In the past year, I’ve thrown off many cashiers when they go to punch in a phone number, beginning with area code, to connect my purchase to their club card. Nope, the area code not 913 or 816. It’s 719.
“Where is that?” they frequently ask.
“Colorado Springs. We moved here recently.”
A common response was, “Why? Why would you leave Colorado to come live here?”
I may wonder this for the rest of my life. Though I have inklings, I don’t have the logical answers of why we came here for a year, only to return home. But I can say I learned a few lessons while living in the Sunflower State.
First of all, it’s important to note that Colorado Springs has a unique atmosphere. The city is home to over 100 Christian organizations. It is politically and religiously conservative. It is also saturated with churches. I grew up there and moved back shortly after college. By this time I was married, and we had a little girl.
Upon my return, I worked fulltime while my husband attended graduate school. I was quickly subjected to the reminder that good mothers don’t work. I had heard this growing up. But this time it was my reality. I received off-handed comments at baby showers, bridal showers, and other gatherings.
In addition, this mentality was discussed on a daily basis in my workplace, not specifically at me, but it was a regular topic nonetheless because of the atmosphere of the city. I only knew of one other working mother in my sphere of interaction. I felt alone and rejected for years.
Kansas, however, knows nothing of these divides. At least, I never ran across it this year. That fact has been incredibly freeing for me, and it was nice to have a bit of distance as I sort out more of who I am and how I’m gifted.
Along the way, I was blessed with a wonderful new friend who happens to be a stay-at-home mom. She and I helped one another in a myriad of ways and encouraged one another, not only in our roles as mothers, but pretty much just in life. I had never experienced this, and I am incredibly grateful for my friendship with Jessica. I have a feeling we will be friends for life, no matter where the years take us.
In addition, with regard to work, I got a taste of the freelancing life when I lost my job in December. I miss collaborating with a team and being a part of “something bigger” in a corporate sense. I have leadership skills that are going unused.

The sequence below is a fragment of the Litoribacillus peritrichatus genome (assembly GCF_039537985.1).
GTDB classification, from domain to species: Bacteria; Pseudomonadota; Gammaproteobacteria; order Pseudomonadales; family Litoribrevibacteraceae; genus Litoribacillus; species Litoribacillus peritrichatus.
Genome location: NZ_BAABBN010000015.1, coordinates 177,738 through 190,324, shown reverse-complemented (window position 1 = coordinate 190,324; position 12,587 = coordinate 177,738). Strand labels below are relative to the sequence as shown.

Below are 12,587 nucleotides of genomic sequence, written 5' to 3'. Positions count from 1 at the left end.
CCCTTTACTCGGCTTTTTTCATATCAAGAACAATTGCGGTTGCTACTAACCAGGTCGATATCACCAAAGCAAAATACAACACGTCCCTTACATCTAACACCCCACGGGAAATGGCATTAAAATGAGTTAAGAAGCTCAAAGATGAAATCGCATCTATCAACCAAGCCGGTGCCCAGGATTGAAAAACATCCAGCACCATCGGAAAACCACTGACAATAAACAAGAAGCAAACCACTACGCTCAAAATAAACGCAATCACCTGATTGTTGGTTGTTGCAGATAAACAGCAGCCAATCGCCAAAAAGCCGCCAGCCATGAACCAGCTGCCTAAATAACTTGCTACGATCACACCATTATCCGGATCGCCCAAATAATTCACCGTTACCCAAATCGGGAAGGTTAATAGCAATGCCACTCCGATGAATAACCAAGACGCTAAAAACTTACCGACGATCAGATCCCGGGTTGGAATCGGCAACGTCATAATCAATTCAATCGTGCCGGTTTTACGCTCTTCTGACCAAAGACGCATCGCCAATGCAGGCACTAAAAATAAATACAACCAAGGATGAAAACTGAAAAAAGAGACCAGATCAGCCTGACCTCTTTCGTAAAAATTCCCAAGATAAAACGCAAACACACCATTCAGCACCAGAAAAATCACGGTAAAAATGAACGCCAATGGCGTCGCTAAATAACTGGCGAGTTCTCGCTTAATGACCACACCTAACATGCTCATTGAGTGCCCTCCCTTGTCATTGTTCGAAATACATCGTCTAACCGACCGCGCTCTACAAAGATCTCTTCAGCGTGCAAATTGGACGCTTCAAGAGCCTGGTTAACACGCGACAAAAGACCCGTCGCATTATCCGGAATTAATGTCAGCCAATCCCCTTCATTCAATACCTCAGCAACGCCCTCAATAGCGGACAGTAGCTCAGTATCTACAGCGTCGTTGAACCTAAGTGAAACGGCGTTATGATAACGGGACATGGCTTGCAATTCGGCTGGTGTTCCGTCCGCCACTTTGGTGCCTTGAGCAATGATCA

While in Kansas, our family was in leadership at a church. This is the first time in my life I’ve run across women who are considering ordination. It’s one thing to consider this kind of situation as an “issue” to debate. It’s another thing when you are sitting across from a woman in a coffee shop and you know, without any doubt, that they should be leading and ministering in a formal role in the local church.
My mind raced for months as I investigated women and equality—in the church, in the home, in the work place. You may recall this post on redemption.
I read a large document about Genesis 3, written by a Denver Seminary professor and read through a paper on 1 Peter 3 written by a seminary student I know (nope, not my husband…but that’s a good guess!). I read blogs. I read my Bible. I read commentaries. I discovered the household codes in the epistles are often taken out of cultural context. I couldn’t find any place where Jesus emphasized men as the only leaders, in the religious setting or in the family. Nor could I find any place where Jesus said parenting is our highest calling, as I had been told for so long. Think of all the singles and childless couples this mentality isolates! I shake my head.
In the Bible, there are only a few pages that specifically address women and their roles in society. But we have thousands of pages about what it looks like to follow God. Why are we ignoring this fact and churning out stacks of “Bible studies” that teach us how to be the Proverbs 31 women or the next Ruth? I am a follower of God first and foremost. That is my highest calling.
I try not to think of all the years that seem “wasted” by the legalism I subjected upon myself. The truth is, I have been uneasy about all of this for a long time. Really, for decades. And I never said anything. Why take the unnecessary risk of being labeled a feminist? That’s not going to go over well in youth group, no matter how much you want to ask the questions.
And then there was the belief at Bible college that women only get degrees in case their husband dies or just so they can homeschool their children effectively. Really?! Not so that they can steward the gifts God has given them in whatever capacity they feel God is leading them to pursue?
I suspect I would have come across these truths as some point in my life. But Kansas gave me the space and freedom to explore my questions without judgment and to form some conclusions too. Kansas put faces to my wonderings. And I will never be the same. I am grateful.
So, as I ponder my imminent return to Colorado, I feel more confident as a follower of God, as a writer, as a mother and wife, and as a leader in the church. I carry hope as I return to the Rocky Mountains.
Goodbye, Kansas. Hello, home.
“A Week of Mutuality” posts by Rachel Held Evans (Strangely, prior to these posts, similar phrases were ringing in my head. I thought Rachel provided a well-written, well-researched summary of necessary questions and thoughts with regard to women and equality.)
“Women in Ministry” series by Ed Cyzewski